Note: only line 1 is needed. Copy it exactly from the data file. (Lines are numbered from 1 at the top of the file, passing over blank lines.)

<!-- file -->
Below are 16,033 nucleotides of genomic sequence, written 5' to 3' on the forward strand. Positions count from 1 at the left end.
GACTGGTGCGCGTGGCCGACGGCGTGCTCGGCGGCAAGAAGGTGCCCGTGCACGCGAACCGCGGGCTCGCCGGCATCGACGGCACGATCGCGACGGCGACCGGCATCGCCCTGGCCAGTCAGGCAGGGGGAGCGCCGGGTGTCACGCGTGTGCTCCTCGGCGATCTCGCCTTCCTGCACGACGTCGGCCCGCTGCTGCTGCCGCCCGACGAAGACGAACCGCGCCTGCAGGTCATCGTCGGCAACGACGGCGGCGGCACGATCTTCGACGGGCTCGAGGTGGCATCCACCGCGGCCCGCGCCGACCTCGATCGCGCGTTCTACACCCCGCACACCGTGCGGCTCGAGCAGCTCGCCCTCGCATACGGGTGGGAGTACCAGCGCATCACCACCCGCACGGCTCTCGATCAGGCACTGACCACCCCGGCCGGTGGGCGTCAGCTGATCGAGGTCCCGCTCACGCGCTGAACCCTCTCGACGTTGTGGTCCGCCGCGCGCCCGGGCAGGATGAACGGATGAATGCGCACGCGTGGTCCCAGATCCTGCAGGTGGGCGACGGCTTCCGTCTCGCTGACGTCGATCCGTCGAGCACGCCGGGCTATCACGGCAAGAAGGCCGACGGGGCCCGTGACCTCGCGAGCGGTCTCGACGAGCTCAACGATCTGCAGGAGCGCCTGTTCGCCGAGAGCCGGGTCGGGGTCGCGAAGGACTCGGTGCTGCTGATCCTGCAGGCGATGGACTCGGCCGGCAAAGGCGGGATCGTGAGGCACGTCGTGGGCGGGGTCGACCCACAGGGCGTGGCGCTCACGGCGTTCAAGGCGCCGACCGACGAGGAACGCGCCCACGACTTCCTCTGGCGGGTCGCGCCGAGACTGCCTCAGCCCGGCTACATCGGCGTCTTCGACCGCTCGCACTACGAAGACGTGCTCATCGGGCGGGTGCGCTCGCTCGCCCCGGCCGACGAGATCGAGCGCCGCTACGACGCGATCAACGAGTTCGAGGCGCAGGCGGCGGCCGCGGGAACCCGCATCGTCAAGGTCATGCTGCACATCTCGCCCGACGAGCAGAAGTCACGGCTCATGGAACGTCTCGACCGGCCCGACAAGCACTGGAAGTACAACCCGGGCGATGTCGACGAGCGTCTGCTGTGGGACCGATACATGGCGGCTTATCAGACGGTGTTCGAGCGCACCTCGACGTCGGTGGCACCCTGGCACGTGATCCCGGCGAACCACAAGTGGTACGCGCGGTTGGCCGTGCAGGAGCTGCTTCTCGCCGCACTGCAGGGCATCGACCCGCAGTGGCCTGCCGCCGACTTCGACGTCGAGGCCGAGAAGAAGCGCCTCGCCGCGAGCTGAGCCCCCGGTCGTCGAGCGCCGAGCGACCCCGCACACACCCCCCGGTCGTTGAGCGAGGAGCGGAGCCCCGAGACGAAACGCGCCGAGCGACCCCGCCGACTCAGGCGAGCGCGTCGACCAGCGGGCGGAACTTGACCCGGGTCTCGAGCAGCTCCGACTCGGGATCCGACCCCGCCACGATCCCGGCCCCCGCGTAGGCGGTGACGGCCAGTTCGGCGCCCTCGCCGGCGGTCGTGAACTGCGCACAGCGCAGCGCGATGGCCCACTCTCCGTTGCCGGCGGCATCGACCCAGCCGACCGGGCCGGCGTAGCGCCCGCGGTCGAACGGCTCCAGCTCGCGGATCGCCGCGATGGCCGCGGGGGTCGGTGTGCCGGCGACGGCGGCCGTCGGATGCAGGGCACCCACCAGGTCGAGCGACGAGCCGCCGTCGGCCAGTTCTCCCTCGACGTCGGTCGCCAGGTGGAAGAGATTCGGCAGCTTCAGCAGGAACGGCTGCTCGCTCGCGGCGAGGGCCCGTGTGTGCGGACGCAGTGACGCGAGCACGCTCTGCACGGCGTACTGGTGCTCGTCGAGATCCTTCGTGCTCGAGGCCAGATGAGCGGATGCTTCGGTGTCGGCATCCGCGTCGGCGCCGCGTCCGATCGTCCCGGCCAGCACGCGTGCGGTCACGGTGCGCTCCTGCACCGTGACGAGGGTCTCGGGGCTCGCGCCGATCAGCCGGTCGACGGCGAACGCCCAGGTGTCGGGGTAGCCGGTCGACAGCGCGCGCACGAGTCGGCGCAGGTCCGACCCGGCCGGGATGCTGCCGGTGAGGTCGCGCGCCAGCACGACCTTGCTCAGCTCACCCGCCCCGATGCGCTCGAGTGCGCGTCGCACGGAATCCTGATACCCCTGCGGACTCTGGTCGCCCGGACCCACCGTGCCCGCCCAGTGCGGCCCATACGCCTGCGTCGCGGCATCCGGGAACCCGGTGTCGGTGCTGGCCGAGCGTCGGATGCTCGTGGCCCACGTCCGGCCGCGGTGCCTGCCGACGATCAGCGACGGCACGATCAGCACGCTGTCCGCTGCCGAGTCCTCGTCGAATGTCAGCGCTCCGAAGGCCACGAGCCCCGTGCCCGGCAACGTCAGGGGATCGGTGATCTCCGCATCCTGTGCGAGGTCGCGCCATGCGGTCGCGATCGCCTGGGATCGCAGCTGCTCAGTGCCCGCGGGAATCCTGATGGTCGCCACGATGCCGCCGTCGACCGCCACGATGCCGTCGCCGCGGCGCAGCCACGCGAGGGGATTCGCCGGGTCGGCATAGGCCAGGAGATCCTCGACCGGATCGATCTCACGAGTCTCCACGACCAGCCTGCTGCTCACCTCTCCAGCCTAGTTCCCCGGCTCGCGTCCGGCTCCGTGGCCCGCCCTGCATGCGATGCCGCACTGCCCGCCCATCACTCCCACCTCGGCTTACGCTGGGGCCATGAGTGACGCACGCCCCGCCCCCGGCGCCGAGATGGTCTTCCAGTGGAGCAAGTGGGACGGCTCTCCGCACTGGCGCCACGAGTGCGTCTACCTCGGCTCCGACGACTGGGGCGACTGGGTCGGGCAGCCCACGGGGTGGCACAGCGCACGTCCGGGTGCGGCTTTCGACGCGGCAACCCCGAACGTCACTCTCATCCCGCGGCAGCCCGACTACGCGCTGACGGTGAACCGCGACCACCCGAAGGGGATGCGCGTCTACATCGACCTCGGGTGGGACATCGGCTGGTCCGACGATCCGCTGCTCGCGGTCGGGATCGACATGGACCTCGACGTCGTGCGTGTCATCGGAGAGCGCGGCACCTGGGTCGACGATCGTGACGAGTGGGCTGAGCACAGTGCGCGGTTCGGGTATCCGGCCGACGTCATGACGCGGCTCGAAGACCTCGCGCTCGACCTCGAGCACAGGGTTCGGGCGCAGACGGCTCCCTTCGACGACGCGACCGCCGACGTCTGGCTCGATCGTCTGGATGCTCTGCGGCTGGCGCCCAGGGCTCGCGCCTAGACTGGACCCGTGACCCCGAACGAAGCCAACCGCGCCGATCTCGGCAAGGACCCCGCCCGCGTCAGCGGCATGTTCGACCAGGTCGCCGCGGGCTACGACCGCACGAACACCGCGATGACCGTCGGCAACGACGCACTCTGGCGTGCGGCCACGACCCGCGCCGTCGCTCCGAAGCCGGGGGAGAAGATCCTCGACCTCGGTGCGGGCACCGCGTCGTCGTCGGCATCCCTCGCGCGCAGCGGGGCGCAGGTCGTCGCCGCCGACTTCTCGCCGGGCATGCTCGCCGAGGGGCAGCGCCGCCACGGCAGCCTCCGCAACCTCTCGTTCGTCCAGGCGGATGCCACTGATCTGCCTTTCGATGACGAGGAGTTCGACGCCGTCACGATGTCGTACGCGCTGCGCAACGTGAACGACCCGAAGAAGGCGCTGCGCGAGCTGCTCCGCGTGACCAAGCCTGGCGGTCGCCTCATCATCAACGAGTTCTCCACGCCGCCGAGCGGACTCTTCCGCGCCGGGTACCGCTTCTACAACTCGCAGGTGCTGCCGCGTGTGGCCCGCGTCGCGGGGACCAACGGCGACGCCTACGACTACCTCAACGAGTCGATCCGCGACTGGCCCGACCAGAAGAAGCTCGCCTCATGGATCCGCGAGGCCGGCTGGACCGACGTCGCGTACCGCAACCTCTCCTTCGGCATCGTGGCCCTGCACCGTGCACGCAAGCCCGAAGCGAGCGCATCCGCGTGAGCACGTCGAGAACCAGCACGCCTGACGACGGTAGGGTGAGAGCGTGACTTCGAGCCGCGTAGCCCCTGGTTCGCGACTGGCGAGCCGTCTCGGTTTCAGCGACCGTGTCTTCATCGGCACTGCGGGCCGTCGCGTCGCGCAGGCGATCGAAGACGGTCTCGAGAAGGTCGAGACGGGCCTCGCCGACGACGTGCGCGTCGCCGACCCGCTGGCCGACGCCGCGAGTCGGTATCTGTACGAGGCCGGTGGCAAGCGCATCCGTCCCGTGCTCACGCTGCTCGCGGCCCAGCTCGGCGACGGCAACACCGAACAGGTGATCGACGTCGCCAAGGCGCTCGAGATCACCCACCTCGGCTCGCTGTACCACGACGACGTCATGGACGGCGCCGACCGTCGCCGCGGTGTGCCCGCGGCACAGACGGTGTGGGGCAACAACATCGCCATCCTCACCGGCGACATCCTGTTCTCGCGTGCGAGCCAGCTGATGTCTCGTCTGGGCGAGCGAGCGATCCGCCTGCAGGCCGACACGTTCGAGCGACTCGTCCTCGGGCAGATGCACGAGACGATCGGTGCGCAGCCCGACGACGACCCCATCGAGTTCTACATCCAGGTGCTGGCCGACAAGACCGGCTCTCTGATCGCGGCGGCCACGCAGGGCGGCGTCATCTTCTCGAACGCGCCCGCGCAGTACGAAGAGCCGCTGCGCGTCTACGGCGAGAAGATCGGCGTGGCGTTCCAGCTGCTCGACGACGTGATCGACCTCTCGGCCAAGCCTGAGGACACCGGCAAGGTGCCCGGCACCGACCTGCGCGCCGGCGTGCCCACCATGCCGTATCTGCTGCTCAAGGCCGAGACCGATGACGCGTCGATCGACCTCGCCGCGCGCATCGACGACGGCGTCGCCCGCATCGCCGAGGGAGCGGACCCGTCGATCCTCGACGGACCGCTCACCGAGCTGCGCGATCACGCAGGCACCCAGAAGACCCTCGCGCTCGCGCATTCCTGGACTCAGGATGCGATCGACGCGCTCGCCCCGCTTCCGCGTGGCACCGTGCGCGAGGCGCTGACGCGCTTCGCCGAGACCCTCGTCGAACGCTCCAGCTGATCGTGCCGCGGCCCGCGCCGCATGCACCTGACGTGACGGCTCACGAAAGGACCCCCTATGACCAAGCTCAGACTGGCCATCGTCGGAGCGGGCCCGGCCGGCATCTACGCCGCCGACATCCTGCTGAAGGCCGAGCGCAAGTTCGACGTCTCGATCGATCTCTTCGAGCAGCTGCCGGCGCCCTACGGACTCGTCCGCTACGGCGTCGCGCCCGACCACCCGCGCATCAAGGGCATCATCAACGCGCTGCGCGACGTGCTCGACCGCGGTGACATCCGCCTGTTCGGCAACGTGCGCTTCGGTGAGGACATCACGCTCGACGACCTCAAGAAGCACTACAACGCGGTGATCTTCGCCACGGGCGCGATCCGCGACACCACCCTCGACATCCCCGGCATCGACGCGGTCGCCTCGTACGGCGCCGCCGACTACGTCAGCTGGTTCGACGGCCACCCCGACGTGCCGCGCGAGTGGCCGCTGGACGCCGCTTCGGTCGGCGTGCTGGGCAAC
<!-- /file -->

Below are 16,033 nucleotides of genomic sequence, written 5' to 3' on the forward strand. Positions count from 1 at the left end.